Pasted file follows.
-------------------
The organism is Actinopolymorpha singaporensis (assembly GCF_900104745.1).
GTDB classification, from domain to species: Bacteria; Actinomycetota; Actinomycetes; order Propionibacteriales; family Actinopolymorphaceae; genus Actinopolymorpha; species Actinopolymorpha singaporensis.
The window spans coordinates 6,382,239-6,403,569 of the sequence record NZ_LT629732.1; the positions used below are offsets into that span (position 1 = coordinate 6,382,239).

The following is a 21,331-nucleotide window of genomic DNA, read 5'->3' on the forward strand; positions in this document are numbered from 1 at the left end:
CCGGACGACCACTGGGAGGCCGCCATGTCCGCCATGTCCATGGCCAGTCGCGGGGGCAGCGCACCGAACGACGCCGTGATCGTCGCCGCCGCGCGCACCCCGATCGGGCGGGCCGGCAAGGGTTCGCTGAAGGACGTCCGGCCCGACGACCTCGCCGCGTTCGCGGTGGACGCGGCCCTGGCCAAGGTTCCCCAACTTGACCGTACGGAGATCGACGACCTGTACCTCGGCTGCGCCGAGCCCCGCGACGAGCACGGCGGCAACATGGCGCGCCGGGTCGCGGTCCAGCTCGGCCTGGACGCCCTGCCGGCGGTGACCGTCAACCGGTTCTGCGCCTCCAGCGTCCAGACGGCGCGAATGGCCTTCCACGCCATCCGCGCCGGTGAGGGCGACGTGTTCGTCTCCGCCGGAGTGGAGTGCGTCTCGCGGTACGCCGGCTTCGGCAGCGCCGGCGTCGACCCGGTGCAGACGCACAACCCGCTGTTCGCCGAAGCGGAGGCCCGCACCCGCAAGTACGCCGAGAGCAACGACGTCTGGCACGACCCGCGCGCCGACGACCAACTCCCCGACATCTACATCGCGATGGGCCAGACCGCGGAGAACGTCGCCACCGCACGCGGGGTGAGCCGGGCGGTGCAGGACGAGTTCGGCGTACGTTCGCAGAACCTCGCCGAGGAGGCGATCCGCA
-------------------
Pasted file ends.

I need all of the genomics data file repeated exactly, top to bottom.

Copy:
The organism is Actinopolymorpha singaporensis (assembly GCF_900104745.1).
GTDB classification, from domain to species: Bacteria; Actinomycetota; Actinomycetes; order Propionibacteriales; family Actinopolymorphaceae; genus Actinopolymorpha; species Actinopolymorpha singaporensis.
The window spans coordinates 6,382,239-6,403,569 of the sequence record NZ_LT629732.1; the positions used below are offsets into that span (position 1 = coordinate 6,382,239).

The following is a 21,331-nucleotide window of genomic DNA, read 5'->3' on the forward strand; positions in this document are numbered from 1 at the left end:
CCGGACGACCACTGGGAGGCCGCCATGTCCGCCATGTCCATGGCCAGTCGCGGGGGCAGCGCACCGAACGACGCCGTGATCGTCGCCGCCGCGCGCACCCCGATCGGGCGGGCCGGCAAGGGTTCGCTGAAGGACGTCCGGCCCGACGACCTCGCCGCGTTCGCGGTGGACGCGGCCCTGGCCAAGGTTCCCCAACTTGACCGTACGGAGATCGACGACCTGTACCTCGGCTGCGCCGAGCCCCGCGACGAGCACGGCGGCAACATGGCGCGCCGGGTCGCGGTCCAGCTCGGCCTGGACGCCCTGCCGGCGGTGACCGTCAACCGGTTCTGCGCCTCCAGCGTCCAGACGGCGCGAATGGCCTTCCACGCCATCCGCGCCGGTGAGGGCGACGTGTTCGTCTCCGCCGGAGTGGAGTGCGTCTCGCGGTACGCCGGCTTCGGCAGCGCCGGCGTCGACCCGGTGCAGACGCACAACCCGCTGTTCGCCGAAGCGGAGGCCCGCACCCGCAAGTACGCCGAGAGCAACGACGTCTGGCACGACCCGCGCGCCGACGACCAACTCCCCGACATCTACATCGCGATGGGCCAGACCGCGGAGAACGTCGCCACCGCACGCGGGGTGAGCCGGGCGGTGCAGGACGAGTTCGGCGTACGTTCGCAGAACCTCGCCGAGGAGGCGATCCGCA